Andre Previn's pulling power

In classical music, the "special relationship" is alive and well

Andre Previn, Anne-Sophie Mutter, Yuri Bashmet, LSO
Barbican Hall, 7.30pm, 19 February 2012

Politically things may have cooled, but in the world of classical music the transatlantic "special relationship" is still alive and flourishing. Following closely on the polished heels and glossy tail-coats of last week's New York Philharmonic's residency comes a visit from legendary octogenarian pianist and conductor Andre Previn, rejoining the London Symphony Orchestra for an all-American programme of 20th century music.

Previn may have left the position of Principal Conductor at the LSO some decades ago, but his visits have been so frequent that London audiences have scarcely had cause to mourn. Judging by the conductor's increasingly frail and effortful journeys to the podium however it's a collaboration that we should enjoy while we still have the chance - a sentiment clearly shared by the Barbican crowd, warm with enthusiasm for Previn.

The concert's centrepiece was the European premiere of Previn's own Concerto for Violin and Viola, which saw the LSO joined by the work's dedicatees, violinist Anne-Sophie Mutter (also for a time Previn's fifth wife) and violist Yuri Bashmet. Following in the tradition set by Previn's earlier compositions it's a polyglot creature, conservative in its harmonic language but borrowing freely from many different tonal traditions.

Previn's longstanding relationship with film-music prompts inevitable comparisons with Korngold, but there's an elegiac wistfulness to this particular concerto that speaks more loudly of Walton and Howells (the viola's opening gambit especially), their English voices in dialogue with jazz-inflected moments of Ravel and pure Americana. It's a modest concerto - less than 20 minutes of music, treating its two soloists texturally and often in duet.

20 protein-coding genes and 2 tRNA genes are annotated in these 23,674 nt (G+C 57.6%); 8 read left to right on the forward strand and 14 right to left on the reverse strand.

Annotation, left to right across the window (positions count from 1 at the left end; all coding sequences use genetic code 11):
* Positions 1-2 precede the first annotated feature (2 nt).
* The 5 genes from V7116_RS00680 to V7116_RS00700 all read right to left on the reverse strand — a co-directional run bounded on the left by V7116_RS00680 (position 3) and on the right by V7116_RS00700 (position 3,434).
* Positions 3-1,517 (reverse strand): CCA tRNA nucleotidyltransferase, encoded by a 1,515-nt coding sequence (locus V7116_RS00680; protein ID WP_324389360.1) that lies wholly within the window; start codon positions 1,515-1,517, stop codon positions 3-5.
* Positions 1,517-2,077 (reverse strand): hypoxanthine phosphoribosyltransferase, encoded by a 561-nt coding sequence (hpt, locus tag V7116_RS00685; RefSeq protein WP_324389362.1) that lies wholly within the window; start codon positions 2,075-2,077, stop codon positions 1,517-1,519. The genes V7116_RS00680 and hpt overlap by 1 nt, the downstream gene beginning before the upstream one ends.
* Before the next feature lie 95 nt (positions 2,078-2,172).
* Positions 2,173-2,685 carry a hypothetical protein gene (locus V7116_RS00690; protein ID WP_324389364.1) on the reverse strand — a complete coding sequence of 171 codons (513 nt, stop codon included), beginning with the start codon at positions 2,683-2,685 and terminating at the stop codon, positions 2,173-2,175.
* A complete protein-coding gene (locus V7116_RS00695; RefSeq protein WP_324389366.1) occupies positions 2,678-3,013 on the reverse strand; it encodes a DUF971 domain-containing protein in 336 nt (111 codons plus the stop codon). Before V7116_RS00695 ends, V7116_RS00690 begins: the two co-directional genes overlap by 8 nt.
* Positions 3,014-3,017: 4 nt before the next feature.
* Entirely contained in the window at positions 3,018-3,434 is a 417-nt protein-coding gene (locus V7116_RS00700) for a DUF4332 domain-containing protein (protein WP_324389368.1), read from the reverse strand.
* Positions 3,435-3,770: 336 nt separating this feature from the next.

Last night it was a pairing that worked rather better for Mutter, whose lines were unusually charged with emotion, largely obliterating the under-projected, poorly-tuned and non-committal mutterings of Bashmet. A capricious musician, Bashmet may be unbeatable on form, but his moody inconsistency is making him ever more of a risk as a soloist.

Aaron Copland's ballet Appalachian Spring in its full orchestral arrangement offered an enticing curtain-raiser, but I wonder how Martha Graham and her company of dancers would have coped with Previn's tempos which charity might call poised, but often dragged the work's pulsing syncopations almost to a standstill. Previn's beat - so precise and clear in both his own music and the Harbison symphony - seemed an unreliable guide for the LSO whose floundering ensemble and wrong entries spoke of general uncertainty. There were hints of Copland's glowing folk warmth in the slower string passages (and leader Roman Simovic's solos were a highlight) but with the work slipping in and out of focus these were never quite sustained into anything more substantial.